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Business Ideas – How to Put Differentiation Into Action Like Ron Joyce (Tim Hortons) by Evan Carmichael
Evan Carmichael discusses how you can match your talents with your passion like the franchise king Ron Joyce (Tim Hortons).
“When you find the niche you love, that becomes your passion. For me it was Tim Hortons. It was my world.” — Ron Joyce
Action Item #1: Match Your Talents with Your Passion
You can be really good at something but not love it. You can also love doing something else but not be really good at it. To be successful as an entrepreneur you need find the opportunity to combine what you love doing with what you’re really good at.
According to Ron Joyce: ” I think people who excel in anything are often totally dedicated to it, but are only really good at one thing. I look at the great athletes of all time, like Michael Jordan, who went from basketball to baseball and it didn’t work. Or Wayne Gretzky, who probably wouldn’t have been great at anything but hockey.”
Are you like Michael Jordan trying to play baseball by doing something you love but aren’t really that good at? If you’re struggling to get your company to the next level try doing some soul searching to see if you’ve matched up your talents with what you love doing in the best way possible.
Action Item #2: Treat Your Franchisees as Partners
Franchising can be a great way to build a business because you don’t need to fund it yourself and you can create an army of hard working managers who have a self-interest in seeing you succeed. However, franchising is not a bulletproof concept and may fail when the franchisors don’t provide the right support to their franchisees.
Here’s Ron Joyce’s advice: “It was my philosophy to treat the franchise owners as partners.” He followed through by creating a ‘Donut University’, a central training facility where new franchise owners could go to learn the ropes of running the business and operating in the fast-paced environment. He also established regular meetings, a toll-free phone line, and field evaluations to provide support to his franchisees. He was willing to do whatever it took to get his partners off the ground and running.
The result? Today, only five percent of the company’s stores are corporate, while the rest are locally and operated owned franchises. With average profit margins ranging from 15 to 20 percent, owning a Tim Hortons franchise is a promising venture. In fact, more than half of all franchisees own more than one unit. Treat your franchisees fairly and give them the support they need to flourish and they’ll build your business for you.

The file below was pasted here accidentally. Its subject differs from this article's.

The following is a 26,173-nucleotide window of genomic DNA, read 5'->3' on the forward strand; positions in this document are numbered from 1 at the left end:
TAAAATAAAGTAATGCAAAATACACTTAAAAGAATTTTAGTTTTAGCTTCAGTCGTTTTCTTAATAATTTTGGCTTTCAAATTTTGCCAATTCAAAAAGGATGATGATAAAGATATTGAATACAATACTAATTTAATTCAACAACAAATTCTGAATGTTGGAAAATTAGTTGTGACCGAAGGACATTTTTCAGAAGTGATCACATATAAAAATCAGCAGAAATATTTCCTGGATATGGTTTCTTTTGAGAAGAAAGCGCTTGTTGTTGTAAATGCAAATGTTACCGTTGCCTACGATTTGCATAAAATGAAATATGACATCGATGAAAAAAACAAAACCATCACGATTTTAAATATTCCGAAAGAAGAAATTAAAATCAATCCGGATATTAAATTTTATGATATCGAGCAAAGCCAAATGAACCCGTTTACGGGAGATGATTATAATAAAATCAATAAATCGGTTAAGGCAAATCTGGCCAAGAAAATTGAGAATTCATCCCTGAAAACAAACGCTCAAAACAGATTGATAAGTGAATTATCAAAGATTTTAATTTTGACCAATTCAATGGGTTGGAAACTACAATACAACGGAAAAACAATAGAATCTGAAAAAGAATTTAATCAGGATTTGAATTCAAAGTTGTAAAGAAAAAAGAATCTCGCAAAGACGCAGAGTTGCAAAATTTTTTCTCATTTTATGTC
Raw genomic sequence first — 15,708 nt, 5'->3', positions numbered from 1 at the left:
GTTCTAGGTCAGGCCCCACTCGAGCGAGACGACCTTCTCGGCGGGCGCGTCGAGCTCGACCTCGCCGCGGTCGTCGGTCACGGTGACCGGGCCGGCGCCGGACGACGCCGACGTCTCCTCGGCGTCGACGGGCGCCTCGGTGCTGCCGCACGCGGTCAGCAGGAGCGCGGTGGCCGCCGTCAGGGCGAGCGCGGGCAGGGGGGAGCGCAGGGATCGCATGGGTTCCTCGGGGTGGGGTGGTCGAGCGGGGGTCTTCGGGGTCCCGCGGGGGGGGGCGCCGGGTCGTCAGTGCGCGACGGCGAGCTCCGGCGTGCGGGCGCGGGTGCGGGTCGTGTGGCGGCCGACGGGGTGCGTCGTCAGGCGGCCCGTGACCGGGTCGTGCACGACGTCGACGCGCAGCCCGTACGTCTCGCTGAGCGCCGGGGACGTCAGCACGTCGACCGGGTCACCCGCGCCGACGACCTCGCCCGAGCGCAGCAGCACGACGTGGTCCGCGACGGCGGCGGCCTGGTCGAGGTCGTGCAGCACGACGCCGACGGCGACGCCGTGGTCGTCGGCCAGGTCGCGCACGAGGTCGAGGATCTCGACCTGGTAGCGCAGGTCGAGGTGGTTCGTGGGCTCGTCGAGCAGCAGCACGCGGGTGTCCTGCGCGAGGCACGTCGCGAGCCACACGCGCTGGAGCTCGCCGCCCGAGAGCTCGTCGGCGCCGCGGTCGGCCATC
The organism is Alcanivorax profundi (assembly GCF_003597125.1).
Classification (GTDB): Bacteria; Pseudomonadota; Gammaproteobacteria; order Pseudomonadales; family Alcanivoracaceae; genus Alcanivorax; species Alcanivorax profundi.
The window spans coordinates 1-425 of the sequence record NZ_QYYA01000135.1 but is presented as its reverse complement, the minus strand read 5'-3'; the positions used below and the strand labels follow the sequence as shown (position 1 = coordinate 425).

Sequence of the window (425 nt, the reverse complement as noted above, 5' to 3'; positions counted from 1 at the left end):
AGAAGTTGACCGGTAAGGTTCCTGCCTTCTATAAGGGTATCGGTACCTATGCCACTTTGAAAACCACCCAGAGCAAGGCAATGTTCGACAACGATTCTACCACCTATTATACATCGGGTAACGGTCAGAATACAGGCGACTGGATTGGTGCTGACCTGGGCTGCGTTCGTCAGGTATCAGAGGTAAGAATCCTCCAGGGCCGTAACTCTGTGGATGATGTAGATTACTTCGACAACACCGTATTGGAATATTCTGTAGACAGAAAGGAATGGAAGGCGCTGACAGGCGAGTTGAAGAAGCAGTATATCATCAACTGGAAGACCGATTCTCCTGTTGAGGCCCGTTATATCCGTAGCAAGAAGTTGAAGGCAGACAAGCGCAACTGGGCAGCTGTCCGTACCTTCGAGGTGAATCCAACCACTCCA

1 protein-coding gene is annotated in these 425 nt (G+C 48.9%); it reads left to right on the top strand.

Action Item #3: Create a Unique Point of Differentiation
If you want to stand out and win business from your competitors then you need to do things differently from them. If there’s nothing different about you, why should customers choose you when there are probably more established companies they could go with?
When Joyce took over Tim Hortons he wanted to stand out from all the other coffee chains. To do that, Joyce implemented a new set of business practices that focused on keeping things “Always Fresh.” He began to insist that all Tim Hortons coffee pots be cleaned three times a day and that no coffee be older than twenty minutes from the time the brewer stops dripping. All grounds were also to be thrown out immediately afterwards. But it didn’t just stop at coffee. The temperatures of all cheese products and sandwiches were to be checked every other hour, as with soups. Donuts were to have a shelf life of no more than eight hours and could also be made to order. Bagels and other breads were also to be sold for no more than eight hours after they were made, while cookies, danishes, and croissants could go up for twelve hours. Only enough cakes for a given day were to be baked in any one store.
Customers began to come to Tim Hortons because they had the freshest products available and sales soared. What is your unique point of differentiation? Is it really something customers care about and are you very different from your competitors? If not, it’s time to go back to the drawing board and create a value proposition worth betting the company on.